SCREEN-L Archives

November 1995, Week 1


Options: Use Monospaced Font
Show Text Part by Default
Show All Mail Headers

Message: [<< First] [< Prev] [Next >] [Last >>]
Topic: [<< First] [< Prev] [Next >] [Last >>]
Author: [<< First] [< Prev] [Next >] [Last >>]

Print Reply
Errol Vieth <[log in to unmask]>
Reply To:
Film and TV Studies Discussion List <[log in to unmask]>
Tue, 7 Nov 1995 12:13:47 +1000
text/plain (63 lines)
>Date:    Thu, 2 Nov 1995 13:29:15 -0500
>From:    Justine Sawyier <[log in to unmask]>
>Subject: moral ambiguity in film
>Thanks in advance to anyone who responds to this:
>I am beginning to research a paper on the question of moral ambiguity in male
>and female characters in film, dealing with the primary issue that this
>quality has been allowed in male characters (hero/anti-hero), and not in
>female characters.  I want to use examples in modern film that show that bias
>is slowly changing, allowing female characters more shading and dynamic
>range.  My intent is to use examples from early film (D.W. Griffith, German
>Expressionists, Classical Hollywood Cinema, Film Noir, the reactionary 50's
>era films, up through the modern), to trace the development of moral
>Does anyone have good recommendations for films and materials to look at that
>deal with this issue?
It's something that came up in a class I was teaching a few weeks ago,
while looking at ROBOCOP 2. Of the primary characters, all males were evil.
Most women were 'good'. The evil female was only following the lead of evil
males anyway. The only good representation of something resembling the male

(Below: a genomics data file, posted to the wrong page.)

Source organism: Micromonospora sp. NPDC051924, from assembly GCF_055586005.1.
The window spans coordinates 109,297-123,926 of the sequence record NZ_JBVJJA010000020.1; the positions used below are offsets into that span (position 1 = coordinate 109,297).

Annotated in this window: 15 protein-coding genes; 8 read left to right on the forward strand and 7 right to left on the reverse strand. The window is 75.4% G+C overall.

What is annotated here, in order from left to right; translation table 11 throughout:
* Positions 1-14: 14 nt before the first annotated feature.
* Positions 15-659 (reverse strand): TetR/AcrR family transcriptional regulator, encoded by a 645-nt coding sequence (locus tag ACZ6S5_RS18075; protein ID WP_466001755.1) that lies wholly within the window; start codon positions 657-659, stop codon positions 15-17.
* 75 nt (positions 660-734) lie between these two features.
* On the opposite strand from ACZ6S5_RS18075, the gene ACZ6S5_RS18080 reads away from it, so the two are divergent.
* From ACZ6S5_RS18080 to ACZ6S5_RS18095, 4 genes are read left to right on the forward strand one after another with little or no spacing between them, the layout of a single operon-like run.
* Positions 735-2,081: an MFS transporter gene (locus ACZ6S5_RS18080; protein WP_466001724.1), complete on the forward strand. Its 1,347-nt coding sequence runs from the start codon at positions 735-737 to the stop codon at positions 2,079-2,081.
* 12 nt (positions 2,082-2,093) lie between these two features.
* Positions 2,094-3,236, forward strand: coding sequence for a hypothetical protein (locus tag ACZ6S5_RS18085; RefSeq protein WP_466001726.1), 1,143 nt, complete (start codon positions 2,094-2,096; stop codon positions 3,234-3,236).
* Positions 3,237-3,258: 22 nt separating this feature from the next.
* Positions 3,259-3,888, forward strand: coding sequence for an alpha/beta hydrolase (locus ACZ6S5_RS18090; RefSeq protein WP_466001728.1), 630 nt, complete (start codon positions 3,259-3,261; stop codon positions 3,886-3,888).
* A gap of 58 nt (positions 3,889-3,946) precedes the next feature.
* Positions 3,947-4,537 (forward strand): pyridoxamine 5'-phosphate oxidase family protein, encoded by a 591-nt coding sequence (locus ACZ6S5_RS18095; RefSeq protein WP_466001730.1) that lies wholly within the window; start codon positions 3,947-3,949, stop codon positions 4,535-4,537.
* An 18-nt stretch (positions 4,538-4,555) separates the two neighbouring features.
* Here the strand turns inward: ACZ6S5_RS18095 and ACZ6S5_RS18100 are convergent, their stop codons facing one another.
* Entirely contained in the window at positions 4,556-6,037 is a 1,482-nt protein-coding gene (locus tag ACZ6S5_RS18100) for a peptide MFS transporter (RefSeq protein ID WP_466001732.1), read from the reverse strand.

was the cyborg, the synthetic human.
Students pointed out a similar construction in TERMINATOR 2, where the only
good 'male' was a robot.
It's not quite what you wanted, but it is an interesting thread. Males
cannot be themselves to be 'good', they have to be some kind of replicated
human, some kind of cross between man and machine. Sarah Connor in
TERMINATOR 2 suggested that the T100 (Arnie) was the best father the young
John had ever had, because, to paraphrase, he would always be there for him
(John), would never hit him, or abuse him, or come home drunk.
The point might be that some trend towards the _anti-male_ is appearing,
some simulacra of a reality that no longer exists, a copy. All males are
Interestingly though, in both the films above, the women like only the
cyborgs. In ROBOCOP 2 the women minders of Murphy are concerned about him,
are his mother/lover. Similarly in T2, Sarah Connor is, as the extract
above suggests, enamoured with the T100.
Errol Vieth
>Does anyone have recommendations for modern films and materials that show
>this aspect evolving?
>Does anyone have any thoughts on the subject that they wish to share?
>Thank you,
>Justine Sawyier ([log in to unmask])
To signoff SCREEN-L, e-mail [log in to unmask] and put SIGNOFF SCREEN-L
in the message.  Problems?  Contact [log in to unmask]